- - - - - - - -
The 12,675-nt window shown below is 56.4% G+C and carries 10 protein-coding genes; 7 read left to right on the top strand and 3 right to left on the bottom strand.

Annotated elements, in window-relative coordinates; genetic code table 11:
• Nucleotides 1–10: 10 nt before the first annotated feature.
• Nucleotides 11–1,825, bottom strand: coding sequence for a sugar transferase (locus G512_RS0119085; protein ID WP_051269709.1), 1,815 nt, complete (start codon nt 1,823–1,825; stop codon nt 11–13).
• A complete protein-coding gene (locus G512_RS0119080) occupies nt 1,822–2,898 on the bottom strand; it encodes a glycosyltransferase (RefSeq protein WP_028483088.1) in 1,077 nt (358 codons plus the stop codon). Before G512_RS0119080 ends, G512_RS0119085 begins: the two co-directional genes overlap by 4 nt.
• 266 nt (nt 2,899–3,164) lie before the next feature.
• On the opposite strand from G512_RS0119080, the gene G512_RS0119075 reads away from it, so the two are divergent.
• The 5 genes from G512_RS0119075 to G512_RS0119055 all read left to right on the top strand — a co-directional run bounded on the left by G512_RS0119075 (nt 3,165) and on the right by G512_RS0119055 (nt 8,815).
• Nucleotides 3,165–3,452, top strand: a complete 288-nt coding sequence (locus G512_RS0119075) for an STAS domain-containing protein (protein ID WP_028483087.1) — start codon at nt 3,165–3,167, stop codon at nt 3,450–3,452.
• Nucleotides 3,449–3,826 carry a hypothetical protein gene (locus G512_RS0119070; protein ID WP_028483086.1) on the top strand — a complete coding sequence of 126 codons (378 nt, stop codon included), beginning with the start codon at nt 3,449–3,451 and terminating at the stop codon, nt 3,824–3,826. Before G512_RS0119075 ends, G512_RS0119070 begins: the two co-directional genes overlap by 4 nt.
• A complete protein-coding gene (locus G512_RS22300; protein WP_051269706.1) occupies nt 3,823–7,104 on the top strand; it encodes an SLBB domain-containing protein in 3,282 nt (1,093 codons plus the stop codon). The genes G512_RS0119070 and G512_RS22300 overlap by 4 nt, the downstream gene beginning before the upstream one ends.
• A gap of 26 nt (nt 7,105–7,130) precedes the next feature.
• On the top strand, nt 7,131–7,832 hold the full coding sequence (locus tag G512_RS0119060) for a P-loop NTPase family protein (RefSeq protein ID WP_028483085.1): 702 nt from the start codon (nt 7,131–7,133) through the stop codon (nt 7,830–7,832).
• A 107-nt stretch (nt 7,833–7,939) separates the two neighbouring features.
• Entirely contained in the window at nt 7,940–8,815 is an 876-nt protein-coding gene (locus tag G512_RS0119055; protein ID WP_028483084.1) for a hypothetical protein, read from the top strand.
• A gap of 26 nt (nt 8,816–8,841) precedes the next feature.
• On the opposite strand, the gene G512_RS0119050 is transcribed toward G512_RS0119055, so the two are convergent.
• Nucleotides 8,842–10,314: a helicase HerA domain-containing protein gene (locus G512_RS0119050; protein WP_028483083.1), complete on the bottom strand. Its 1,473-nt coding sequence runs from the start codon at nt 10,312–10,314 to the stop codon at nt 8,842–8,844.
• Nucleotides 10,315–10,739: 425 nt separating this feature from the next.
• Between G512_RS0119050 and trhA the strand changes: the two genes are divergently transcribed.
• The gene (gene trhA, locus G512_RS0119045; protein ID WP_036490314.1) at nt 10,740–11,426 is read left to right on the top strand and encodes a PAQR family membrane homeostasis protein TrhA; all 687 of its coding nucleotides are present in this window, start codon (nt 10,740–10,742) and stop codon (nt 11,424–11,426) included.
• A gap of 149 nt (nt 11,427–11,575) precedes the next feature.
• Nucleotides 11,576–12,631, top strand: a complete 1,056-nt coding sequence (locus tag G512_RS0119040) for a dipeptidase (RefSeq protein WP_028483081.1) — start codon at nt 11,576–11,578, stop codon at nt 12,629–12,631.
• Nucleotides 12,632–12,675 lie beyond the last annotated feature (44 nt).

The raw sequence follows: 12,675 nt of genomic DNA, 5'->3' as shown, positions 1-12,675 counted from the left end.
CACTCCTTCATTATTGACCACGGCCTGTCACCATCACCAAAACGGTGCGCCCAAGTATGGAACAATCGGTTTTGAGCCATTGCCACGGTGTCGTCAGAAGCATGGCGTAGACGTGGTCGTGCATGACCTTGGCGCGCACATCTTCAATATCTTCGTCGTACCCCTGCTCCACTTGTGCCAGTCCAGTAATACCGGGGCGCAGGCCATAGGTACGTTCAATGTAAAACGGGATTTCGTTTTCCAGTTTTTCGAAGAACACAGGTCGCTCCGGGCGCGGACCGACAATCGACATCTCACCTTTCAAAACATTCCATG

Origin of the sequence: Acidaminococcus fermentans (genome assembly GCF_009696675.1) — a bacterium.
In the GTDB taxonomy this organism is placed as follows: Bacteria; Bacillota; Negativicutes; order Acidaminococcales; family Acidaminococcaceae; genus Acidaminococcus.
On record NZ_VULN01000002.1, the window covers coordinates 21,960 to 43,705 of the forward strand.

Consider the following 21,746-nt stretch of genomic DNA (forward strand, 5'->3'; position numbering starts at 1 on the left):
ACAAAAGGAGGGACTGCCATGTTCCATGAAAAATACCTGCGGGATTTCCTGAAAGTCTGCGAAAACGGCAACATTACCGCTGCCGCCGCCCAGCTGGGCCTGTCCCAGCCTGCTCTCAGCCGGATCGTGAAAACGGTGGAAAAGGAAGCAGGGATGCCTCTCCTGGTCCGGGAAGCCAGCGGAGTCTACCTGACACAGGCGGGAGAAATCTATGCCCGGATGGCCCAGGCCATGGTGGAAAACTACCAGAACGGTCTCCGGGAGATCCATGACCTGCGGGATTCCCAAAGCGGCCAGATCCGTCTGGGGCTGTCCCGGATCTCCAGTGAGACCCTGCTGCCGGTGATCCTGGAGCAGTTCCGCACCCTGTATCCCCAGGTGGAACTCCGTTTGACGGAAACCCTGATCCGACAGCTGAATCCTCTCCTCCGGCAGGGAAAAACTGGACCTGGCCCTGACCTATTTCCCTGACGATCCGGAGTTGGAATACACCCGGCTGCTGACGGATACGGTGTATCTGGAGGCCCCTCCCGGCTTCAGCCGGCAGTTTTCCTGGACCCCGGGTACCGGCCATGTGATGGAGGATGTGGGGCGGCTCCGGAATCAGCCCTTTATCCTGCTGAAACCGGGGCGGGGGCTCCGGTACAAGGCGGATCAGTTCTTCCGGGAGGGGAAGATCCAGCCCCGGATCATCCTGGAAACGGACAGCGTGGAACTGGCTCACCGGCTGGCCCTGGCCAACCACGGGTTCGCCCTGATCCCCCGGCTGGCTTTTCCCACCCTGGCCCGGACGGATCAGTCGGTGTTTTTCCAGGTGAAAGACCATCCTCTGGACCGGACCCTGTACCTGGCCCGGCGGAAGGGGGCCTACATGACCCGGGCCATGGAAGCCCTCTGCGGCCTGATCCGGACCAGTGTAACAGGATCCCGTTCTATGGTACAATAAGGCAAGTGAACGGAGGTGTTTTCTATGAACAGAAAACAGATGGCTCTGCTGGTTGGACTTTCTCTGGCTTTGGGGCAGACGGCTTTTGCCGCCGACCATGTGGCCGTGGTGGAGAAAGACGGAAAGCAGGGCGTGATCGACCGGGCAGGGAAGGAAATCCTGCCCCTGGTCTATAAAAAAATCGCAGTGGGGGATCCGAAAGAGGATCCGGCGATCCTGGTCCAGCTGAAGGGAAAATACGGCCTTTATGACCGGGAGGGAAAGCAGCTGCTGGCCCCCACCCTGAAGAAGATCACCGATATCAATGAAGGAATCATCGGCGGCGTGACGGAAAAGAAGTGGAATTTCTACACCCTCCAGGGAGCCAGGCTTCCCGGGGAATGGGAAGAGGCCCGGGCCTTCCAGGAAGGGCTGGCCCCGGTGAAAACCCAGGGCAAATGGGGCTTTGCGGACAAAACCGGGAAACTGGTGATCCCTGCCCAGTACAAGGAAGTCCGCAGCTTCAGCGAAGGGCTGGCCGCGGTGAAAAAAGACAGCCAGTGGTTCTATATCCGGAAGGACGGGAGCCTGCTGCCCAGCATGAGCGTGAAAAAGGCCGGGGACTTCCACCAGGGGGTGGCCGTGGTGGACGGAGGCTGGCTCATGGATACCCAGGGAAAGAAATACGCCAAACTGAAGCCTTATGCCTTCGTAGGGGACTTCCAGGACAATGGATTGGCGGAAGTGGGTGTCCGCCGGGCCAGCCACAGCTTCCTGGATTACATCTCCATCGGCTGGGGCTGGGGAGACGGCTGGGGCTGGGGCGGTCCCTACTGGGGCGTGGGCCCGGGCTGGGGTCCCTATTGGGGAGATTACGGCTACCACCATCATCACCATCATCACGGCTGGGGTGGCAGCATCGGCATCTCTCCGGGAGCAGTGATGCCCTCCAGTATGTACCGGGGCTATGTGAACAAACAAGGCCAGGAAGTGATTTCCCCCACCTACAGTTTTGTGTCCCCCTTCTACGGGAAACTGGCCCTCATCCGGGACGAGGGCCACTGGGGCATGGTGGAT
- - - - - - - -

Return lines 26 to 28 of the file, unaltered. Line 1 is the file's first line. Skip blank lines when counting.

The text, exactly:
CACTCCTTCATTATTGACCACGGCCTGTCACCATCACCAAAACGGTGCGCCCAAGTATGGAACAATCGGTTTTGAGCCATTGCCACGGTGTCGTCAGAAGCATGGCGTAGACGTGGTCGTGCATGACCTTGGCGCGCACATCTTCAATATCTTCGTCGTACCCCTGCTCCACTTGTGCCAGTCCAGTAATACCGGGGCGCAGGCCATAGGTACGTTCAATGTAAAACGGGATTTCGTTTTCCAGTTTTTCGAAGAACACAGGTCGCTCCGGGCGCGGACCGACAATCGACATCTCACCTTTCAAAACATTCCATG

Origin of the sequence: Acidaminococcus fermentans (genome assembly GCF_009696675.1) — a bacterium.
In the GTDB taxonomy this organism is placed as follows: Bacteria; Bacillota; Negativicutes; order Acidaminococcales; family Acidaminococcaceae; genus Acidaminococcus.